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Uber sues NYC over new ‘cruising cap’

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The cap requires app companies to reduce idling vehicles with no passengers below Manhattan’s 96th Street

The passenger side of a black SUV with an “Uber” sign in the window. Mike Dotta/

Back in August, the city’s Taxi and Limousine Commission (TLC) voted to enact a “cruising cap” to reduce the number of vehicles that drive around the city without passengers. And last week, as The Verge reported, Uber sued the city for the rule, arguing that it is “arbitrary and capricious, preempted, and otherwise contrary to law,” the complaint reads.

When the new rule was announced, TLC said that 41 percent of the time for-hire vehicles are on the road is spent idling without passengers. The cap requires app companies to reduce the number of idling vehicles with no passengers in the Manhattan core (below 96th Street) to 31 percent by August 2020. Along with the “cruising cap,” the TLC announced in August that it would extend a cap on for-hire vehicle licenses.

But in the lawsuit, Uber says that the rule was the product of a “rushed and unlawful process” arguing that the city based the “extremely ambitious” 31 percent target on a “deeply flawed economic model” and doing so without responding to comments from drivers and community groups who oppose the rule. The lawsuit also argues that the rule interferes with the state’s congestion pricing plans.

“Drivers’ flexibility is already being threatened by Mayor de Blasio’s regulations, and the cruising cap will only make that worse,” Harry Hartfield, a spokesperson for Uber, told Curbed in a statement. “This arbitrary rule used a flawed economic model, did not take into account how drivers are affected by previous regulations, is preempted by the state and was voted on despite the objection of City Council members and community groups.”

Additionally, the suit argues that the 31 percent target is not achievable given that no other point-to-point service providing mostly individual rides has achieved similar percentages and that it would “threaten the viability of the ridesharing model as it currently exists, jeopardizing the benefits this model has created for riders and drivers.” The complaint also alleges that the target levels of utilization can’t be sustained because, among other reasons, TLC considers “en route time,” or the time spent picking up passengers, as “cruising.”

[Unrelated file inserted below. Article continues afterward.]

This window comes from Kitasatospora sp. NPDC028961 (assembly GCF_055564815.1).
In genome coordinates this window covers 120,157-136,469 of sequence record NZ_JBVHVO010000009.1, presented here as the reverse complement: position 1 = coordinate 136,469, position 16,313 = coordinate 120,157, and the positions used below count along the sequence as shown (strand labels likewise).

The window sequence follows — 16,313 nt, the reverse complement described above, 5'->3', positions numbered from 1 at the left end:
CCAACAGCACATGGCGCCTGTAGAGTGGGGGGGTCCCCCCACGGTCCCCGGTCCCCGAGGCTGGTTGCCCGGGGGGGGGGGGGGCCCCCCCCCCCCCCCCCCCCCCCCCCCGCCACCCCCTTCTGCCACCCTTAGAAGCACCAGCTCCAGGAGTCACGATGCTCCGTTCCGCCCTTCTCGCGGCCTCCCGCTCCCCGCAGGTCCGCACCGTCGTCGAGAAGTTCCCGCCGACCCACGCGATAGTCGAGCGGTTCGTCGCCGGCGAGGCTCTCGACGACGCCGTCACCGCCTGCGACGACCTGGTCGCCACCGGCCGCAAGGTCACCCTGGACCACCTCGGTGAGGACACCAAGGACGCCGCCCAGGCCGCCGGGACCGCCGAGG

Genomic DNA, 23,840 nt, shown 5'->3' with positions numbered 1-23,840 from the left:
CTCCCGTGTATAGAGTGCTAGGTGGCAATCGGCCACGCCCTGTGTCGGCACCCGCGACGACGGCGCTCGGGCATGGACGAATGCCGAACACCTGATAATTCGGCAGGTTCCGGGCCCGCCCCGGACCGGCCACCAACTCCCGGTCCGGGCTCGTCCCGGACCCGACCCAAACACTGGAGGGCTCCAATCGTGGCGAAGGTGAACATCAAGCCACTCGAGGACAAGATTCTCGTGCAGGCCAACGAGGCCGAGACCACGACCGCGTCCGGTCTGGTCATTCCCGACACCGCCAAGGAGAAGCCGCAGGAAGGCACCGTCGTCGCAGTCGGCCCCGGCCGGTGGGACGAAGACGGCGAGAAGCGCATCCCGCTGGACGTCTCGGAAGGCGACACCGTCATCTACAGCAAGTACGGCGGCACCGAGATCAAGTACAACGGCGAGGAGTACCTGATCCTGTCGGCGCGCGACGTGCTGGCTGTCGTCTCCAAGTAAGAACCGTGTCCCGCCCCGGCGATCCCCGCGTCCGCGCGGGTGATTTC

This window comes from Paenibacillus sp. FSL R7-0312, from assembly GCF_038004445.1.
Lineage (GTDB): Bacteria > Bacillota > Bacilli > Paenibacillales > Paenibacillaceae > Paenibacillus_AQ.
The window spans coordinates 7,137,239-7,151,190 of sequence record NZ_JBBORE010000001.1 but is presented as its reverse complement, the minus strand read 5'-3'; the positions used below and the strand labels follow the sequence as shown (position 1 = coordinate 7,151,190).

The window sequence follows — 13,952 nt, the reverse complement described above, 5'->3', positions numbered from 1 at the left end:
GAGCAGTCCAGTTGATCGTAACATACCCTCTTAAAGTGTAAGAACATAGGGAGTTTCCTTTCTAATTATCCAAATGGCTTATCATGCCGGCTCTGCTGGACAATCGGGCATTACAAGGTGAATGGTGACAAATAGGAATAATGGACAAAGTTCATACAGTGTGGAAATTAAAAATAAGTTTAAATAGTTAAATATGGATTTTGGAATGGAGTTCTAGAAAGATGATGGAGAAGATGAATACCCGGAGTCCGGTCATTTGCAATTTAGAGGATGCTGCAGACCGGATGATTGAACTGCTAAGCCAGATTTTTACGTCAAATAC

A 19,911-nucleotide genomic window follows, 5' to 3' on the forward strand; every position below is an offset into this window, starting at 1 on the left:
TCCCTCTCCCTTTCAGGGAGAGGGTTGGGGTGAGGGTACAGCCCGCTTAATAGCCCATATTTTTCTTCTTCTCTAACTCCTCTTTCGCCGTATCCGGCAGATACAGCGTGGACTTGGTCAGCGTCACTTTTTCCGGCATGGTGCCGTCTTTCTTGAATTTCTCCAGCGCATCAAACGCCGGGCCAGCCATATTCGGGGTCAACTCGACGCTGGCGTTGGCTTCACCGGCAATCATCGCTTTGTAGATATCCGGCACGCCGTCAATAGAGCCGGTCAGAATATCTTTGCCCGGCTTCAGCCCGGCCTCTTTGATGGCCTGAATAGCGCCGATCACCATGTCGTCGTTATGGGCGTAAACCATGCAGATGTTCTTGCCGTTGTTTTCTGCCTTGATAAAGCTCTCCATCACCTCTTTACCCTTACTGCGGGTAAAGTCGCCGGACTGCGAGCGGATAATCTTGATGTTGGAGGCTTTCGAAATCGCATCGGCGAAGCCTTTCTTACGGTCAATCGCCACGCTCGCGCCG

The city says that both the cap on vehicle licenses—which Uber also sued the TLC for back in February—and the cap on cruising are legal and needed to reduce congestion.

“We will continue fighting for the people of New York City against a company that seeks to put profit first, and the people and drivers they serve last,” Seth Stein, a City Hall spokesperson told Curbed in a statement. “Extending the cap on the issuance of new FHV vehicle licenses for at least the next year in tandem with the cap on cruising is not only legal, it will bring needed relief to congested streets and hardworking drivers.”

The cruising cap and other measures to reduce the amount of vehicles driving around the city is something that taxi workers (who currently face crippling amounts of debt as the value of medallions dramatically decreased) have long supported.

“Uber has plenty of money to sue against life-saving rules that protect drivers drowning in a race to the bottom—but apparently not enough money to actually pay drivers,” Bhairavi Desai, president of the Taxi Workers Alliance, said in a statement. “Last week, Uber blamed the minimum wage and utilization rate on the company’s decision to log drivers off—Now, Uber wants to be able to flood the streets without limit and keep app drivers with their cars empty for longer, all the while wiping out yellow taxis and other sectors.”